Aside from an acronym that can be the basis of a whole generation of Facebook memes, one thing that is worth pointing out about the Philippines’ new Department of Information and Communications Technology is that it’s a startup.
And like any startup, the founding team will play a crucial role. The DICT’s founding team needs a secretary, 3 under secretaries, and 4 assistant secretaries.
Who should they be?
Let’s start with the DICT is supposed to do. Section 6 of Republic Act 10844 – the law that created the department – lists the following powers and functions as its mandate:
1. Policy and planning: creating national ICT programs, promote ICT in education along with the DepED, CHED, and TESDA, and optimize all government ICT resources.
2. Public access: creating rules for the establishment of ICT services in underserved areas; provide for free internet access in government offices and public areas.
3. Resource sharing and capacity-building: harmonize and coordinate ICT initiatives across government agencies, develop an integrated government ICT infrastructure, and assist in providing technical expertise to government agencies.
4. Consumer protection and industry development: ensure privacy rights, support investment promotion in ICT, and form international and local partnerships to drive ICT.
These are huge tasks. #3 alone hurts my brain, just thinking of the amount of work involved. The sheer magnitude of bureaucracy, national and local needs, vested interests, fragmented technical resources, and a technology landscape moving at hyper speed make failure intrinsically built into the job.
And this is why we need only the best to be leading the DICT. Though it would be hard to pin down exactly who the best person for the job is, I can wager a bet on who should NOT be even considered.
First, no lawyers. We have enough lawyers in government. If you look at the details of the DICT’s mandate, a huge portion of its success relies on strong collaboration and coordination with a multitude of organizations: telcos, technology providers, service providers, other executive departments, local government units, quasi-judicial agencies, and international bodies.
The DICT secretary will have to balance the competing tensions of a tech environment moving faster than the starship Enterprise traveling at warp 9.9 and the slow, lackadaisical way the average local leader makes decisions. Any entrepreneur who tried to selling to Filipino organizations knows this.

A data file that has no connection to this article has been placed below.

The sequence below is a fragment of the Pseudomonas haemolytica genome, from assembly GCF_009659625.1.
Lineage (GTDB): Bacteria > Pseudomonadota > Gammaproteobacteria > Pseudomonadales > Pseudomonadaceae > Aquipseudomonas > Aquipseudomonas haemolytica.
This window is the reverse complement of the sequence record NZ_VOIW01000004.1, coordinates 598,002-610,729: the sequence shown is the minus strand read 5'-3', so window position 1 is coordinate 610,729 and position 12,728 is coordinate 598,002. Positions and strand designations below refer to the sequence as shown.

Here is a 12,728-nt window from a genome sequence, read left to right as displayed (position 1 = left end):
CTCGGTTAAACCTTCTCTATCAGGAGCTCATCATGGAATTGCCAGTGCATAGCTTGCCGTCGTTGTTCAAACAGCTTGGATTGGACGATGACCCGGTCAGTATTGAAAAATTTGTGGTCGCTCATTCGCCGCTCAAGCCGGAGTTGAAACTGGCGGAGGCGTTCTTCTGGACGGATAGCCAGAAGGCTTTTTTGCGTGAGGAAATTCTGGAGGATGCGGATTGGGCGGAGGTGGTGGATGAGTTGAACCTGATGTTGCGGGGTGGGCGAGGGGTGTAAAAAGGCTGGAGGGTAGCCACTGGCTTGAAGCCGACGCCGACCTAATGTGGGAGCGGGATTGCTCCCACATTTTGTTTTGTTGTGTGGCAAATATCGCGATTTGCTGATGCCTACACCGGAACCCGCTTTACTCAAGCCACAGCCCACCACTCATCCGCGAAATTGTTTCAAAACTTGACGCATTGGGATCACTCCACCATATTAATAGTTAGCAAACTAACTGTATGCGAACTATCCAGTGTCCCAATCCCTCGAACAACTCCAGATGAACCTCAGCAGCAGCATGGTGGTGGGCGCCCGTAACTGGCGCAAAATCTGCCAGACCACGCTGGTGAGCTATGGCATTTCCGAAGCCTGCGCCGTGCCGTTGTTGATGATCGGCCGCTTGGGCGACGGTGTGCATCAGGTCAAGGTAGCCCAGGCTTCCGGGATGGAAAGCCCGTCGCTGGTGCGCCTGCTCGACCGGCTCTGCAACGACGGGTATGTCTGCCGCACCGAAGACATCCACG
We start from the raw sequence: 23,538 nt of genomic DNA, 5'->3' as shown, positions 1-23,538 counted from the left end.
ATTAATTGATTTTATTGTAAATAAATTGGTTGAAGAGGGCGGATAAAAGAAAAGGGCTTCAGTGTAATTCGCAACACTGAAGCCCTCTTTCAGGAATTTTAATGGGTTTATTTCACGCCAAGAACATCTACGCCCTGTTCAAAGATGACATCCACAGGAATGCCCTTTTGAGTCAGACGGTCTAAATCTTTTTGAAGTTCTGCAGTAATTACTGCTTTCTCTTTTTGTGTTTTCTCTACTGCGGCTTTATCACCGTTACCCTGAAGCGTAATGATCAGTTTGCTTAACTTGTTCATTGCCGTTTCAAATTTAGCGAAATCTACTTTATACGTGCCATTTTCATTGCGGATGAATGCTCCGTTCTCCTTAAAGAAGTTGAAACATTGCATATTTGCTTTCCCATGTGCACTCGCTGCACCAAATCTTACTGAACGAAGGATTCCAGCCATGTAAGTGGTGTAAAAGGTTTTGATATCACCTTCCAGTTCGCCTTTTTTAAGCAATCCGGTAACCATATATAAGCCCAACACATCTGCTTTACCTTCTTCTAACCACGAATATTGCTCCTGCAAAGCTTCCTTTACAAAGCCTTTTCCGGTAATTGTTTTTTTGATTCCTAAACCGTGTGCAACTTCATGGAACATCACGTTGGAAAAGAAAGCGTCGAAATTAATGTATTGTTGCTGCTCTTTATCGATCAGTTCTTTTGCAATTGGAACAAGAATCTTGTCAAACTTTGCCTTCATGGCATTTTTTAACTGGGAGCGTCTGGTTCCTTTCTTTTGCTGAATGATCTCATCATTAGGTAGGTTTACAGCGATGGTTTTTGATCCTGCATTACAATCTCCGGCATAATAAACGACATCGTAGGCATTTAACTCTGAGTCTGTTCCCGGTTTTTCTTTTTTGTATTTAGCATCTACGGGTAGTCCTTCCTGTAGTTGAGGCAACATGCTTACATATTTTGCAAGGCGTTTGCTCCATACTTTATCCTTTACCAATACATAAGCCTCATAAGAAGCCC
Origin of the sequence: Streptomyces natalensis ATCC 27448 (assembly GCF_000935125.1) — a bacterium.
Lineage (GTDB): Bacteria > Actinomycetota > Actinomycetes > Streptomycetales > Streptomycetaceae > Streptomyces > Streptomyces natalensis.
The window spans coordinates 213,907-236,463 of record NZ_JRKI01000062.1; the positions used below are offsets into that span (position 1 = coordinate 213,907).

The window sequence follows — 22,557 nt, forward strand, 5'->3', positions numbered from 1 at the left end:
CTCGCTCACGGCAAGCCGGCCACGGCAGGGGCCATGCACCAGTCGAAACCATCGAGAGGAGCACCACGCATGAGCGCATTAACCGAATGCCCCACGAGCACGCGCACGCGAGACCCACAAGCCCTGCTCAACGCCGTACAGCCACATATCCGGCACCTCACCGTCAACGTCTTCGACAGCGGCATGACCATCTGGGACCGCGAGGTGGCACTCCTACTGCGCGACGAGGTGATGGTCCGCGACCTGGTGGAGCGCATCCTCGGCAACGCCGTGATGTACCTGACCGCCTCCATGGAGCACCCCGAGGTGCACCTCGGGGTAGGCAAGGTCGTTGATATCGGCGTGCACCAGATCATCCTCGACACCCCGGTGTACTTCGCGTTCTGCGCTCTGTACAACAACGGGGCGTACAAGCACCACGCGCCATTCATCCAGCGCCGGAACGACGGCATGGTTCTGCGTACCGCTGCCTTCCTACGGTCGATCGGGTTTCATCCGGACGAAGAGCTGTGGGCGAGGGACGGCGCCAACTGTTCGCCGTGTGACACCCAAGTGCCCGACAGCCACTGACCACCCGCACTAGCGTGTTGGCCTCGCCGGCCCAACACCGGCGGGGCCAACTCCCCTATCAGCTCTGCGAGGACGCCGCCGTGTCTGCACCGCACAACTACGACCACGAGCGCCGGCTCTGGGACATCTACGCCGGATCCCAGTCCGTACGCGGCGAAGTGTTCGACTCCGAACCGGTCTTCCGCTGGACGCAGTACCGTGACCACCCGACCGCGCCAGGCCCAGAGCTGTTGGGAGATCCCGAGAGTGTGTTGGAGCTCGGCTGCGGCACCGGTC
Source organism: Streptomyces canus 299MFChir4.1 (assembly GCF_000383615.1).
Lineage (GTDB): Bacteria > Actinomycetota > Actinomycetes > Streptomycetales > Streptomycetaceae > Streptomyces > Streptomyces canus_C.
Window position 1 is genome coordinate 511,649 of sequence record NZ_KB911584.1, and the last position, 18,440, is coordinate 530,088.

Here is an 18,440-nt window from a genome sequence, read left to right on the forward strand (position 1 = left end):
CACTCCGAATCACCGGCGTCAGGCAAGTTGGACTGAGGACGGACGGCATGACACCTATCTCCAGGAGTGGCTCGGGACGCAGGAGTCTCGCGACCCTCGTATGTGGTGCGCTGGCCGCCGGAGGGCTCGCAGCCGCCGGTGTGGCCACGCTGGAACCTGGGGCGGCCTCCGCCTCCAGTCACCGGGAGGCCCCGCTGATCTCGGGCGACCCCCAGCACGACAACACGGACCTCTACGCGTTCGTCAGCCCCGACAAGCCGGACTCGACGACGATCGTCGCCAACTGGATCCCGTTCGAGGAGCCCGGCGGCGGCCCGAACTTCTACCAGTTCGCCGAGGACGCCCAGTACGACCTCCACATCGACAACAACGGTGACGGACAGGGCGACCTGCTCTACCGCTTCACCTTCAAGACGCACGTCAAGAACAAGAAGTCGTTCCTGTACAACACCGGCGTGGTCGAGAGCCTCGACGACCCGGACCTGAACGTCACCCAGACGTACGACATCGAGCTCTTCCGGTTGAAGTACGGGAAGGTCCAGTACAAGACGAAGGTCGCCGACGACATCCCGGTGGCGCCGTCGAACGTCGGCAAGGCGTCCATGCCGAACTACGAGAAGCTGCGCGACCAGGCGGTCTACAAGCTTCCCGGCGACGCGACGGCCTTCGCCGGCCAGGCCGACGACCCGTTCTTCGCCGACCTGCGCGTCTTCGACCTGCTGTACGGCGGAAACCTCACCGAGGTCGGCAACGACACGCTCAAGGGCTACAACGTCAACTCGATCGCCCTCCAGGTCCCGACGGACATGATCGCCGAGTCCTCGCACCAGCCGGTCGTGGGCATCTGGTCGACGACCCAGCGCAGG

I have a lot of smart lawyer friends. The smartest ones play to their strengths and know what they are not: effective managers at scale. The DICT secretary should essentially be a manager who knows how to get things done through people. His output is the output of other people.
Also: the fine print. The DICT involves the reorganization and merger of existing agencies from the DOTC (which will be subsequently renamed simply as the Department of Transportation). The DICT needs manager who has done post-merger integration work. And as any human resources chief can attest, this is no small feat.
Second, should it be a telco person? I’m torn. Though it may be tempting to think that an alum from any of the two telcos could do the job, I’m leaning that the DICT secretary probably shouldn’t be a telco alum. Providing free internet access in government offices is a tremendous and expensive initiative alone. We wouldn’t want even the slightest perception of a conflict of interest. See the rabid reaction to Mark Villar’s appointment to the DPWH as a case in point.
Also, the NTC will become an attached agency of the DICT. And with the President’s drive to force the local providers to speed up the internet, we’d probably need a DICT secretary who can be tougher, more provocative, and more strong-willed to get things done.
Gerry Ablaza and Polly Nazareno, for instance, are both genuinely nice guys; the former is the ex-CEO of Globe (and currently runs Manila Water) while the latter just retired from Smart. But since both are above 60, I wouldn’t wish on them the grueling grind of working 80-hour weeks to get the DICT established and fully functional. They’ve both had stellar careers and they deserve an easier life. Let’s simply get them as advisory board members.